The accounting of Livianus Hollergath, half-elf
In the morning, my two companions from the night before happened to be headed in the same direction I was, and thus we maintained our loose association for a time longer. The woman, whose name is Myrielle, awkwardly tried to make conversation, but neither the archer nor I were much interested. Eventually, she gave up, and we continued on in silence. Once out of the mountains, the road leveled out into forest. Assuming that forty years was not enough time for the landscape to have changed drastically, I expected after about half a mile, we would emerge into the farmlands that surrounded the human city some miles further south.
From a distance, we three noticed a large, hulking figure standing with its back to us, blocking most of the road. It seemed transfixed by what it saw, and soon we too saw: The farmlands were ablaze with scattered bonfires and burning houses. The other two paused to regard the large figure, but I had business that required my attention, and I would not be stopped by a solitary giant. As I walked closer, I recognized the figure to be an oni. It had been many spans of years since I last saw an oni, but its red skin, short horns, and massive bulk were unmistakable. He glanced at me as I walked past, but any further interaction was cut short by the sudden appearance of a horseman.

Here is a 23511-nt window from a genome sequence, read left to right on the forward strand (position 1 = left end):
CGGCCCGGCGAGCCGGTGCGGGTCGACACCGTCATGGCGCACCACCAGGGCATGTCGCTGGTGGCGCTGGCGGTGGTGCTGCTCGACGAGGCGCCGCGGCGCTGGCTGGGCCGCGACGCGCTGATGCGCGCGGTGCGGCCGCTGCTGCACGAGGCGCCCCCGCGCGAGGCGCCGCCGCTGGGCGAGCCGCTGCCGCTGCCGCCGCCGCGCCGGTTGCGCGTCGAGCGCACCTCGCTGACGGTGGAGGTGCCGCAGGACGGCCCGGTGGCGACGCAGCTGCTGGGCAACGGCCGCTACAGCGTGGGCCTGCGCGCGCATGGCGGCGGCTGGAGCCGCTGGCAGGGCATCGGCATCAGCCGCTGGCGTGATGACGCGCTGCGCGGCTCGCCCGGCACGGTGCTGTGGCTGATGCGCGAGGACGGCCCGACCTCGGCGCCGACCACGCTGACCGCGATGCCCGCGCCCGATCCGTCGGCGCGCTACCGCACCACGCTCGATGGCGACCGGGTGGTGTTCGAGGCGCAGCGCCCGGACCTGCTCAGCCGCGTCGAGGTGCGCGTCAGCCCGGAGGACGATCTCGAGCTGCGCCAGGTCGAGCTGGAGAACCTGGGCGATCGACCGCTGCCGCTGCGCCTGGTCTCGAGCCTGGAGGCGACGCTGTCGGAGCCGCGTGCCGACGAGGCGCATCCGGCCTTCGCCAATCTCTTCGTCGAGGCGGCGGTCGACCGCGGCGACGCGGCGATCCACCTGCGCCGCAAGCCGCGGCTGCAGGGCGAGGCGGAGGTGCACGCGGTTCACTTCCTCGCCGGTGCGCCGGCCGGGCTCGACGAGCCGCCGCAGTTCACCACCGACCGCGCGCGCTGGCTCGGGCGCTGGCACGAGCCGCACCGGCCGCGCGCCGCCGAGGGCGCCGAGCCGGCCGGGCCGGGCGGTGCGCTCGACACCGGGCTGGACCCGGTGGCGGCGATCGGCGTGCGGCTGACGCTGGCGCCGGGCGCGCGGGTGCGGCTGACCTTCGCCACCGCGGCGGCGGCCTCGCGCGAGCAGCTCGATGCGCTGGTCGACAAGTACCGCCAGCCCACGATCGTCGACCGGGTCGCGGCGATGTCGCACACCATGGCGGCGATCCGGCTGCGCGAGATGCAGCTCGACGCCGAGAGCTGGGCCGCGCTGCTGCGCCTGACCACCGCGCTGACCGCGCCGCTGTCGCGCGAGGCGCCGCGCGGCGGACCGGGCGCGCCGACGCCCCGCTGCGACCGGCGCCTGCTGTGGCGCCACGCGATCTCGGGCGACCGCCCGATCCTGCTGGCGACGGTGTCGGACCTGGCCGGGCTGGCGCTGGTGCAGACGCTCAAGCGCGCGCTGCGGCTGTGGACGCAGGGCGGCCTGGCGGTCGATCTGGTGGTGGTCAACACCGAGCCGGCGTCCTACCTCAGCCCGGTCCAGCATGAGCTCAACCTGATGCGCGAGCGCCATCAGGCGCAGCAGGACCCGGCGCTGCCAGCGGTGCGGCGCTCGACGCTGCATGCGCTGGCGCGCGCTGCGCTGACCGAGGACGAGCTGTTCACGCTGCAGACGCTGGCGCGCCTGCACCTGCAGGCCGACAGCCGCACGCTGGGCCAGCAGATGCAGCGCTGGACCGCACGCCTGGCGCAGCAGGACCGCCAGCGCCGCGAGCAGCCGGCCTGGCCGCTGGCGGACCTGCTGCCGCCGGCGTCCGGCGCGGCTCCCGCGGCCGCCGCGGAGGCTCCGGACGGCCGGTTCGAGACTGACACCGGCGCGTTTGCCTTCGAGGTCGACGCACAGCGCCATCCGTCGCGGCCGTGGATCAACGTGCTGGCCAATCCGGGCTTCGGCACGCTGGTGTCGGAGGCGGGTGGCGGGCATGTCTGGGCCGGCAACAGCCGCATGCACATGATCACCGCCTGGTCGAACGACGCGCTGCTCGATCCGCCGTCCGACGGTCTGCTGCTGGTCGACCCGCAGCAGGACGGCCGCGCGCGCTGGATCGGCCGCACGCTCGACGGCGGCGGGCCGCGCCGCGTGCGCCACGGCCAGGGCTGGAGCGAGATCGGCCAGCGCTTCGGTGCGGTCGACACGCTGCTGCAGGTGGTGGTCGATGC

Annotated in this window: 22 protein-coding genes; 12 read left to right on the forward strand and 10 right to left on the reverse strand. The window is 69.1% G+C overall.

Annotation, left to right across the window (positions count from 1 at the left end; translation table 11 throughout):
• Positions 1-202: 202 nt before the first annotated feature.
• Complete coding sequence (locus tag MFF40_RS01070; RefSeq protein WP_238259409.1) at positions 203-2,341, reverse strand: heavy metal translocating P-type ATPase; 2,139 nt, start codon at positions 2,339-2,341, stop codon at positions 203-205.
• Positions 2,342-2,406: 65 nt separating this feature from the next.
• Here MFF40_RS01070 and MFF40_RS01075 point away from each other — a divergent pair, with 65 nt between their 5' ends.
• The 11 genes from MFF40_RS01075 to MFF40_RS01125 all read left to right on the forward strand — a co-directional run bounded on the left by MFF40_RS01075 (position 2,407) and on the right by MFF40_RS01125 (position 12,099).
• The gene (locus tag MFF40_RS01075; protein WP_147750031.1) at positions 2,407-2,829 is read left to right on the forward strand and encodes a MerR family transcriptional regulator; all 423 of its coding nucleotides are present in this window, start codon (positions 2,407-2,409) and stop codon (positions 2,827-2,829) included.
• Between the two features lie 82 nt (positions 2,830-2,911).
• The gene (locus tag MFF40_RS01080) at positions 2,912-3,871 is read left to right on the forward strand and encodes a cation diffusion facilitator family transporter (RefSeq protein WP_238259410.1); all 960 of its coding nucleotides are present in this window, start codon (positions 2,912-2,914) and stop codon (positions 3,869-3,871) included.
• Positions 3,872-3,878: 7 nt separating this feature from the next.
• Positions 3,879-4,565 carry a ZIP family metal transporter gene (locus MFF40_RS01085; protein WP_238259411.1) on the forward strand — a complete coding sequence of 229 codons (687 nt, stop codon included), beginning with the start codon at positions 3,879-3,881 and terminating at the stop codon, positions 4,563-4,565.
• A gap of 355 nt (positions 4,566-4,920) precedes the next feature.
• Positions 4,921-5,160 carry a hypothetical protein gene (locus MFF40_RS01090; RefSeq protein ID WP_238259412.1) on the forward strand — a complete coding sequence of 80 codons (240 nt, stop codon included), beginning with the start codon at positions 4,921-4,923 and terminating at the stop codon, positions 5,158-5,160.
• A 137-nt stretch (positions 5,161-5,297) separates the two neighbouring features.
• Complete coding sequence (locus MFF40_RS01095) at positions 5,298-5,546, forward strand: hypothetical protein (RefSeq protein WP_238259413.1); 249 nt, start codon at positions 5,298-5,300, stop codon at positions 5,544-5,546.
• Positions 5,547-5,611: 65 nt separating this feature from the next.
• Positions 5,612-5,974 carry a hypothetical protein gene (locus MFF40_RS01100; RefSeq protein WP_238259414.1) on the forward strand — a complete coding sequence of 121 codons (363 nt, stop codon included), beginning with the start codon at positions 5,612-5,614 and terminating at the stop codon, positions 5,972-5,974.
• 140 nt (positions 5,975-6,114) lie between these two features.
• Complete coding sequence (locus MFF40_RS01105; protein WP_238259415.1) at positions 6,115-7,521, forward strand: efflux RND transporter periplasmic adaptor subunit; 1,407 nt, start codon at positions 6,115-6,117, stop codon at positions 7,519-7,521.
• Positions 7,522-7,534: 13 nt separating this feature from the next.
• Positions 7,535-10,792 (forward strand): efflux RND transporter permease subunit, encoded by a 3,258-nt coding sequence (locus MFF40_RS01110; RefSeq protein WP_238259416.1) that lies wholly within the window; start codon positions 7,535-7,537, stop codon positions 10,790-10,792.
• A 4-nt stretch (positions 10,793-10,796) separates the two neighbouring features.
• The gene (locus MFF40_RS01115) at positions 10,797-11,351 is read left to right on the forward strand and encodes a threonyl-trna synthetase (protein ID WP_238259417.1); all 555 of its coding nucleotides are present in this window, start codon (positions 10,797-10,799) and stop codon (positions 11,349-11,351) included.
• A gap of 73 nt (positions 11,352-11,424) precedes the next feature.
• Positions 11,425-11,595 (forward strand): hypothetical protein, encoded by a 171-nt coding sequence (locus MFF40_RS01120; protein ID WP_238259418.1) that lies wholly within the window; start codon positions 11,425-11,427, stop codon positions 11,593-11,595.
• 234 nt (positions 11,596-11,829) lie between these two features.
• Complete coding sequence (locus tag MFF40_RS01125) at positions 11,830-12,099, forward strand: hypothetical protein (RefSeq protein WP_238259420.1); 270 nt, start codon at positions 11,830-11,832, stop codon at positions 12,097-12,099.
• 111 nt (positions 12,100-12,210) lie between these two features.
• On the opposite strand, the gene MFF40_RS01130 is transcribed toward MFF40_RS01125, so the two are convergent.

Bursting out from the cover of the trees alongside the road, the man issued the same tired demand of every highwayman: our money or our lives. Keeping ready for his inevitable attack, I nevertheless attempted to walk past him. Again, I had business that required my attention. Sure enough, as soon as it became clear no one was going to pay, he signaled his compatriots and charged. For as long as I have lived, I have never once seen a highwayman behave in anyway different than this man and his fellows.
The oni slammed his oversized, spiked club into the ground with such force as to send shockwaves rumbling out in a blast that must have been magically fueled. Nearly all of the highwaymen were staggered by the waves, though not the horseman, and not the bowman behind him.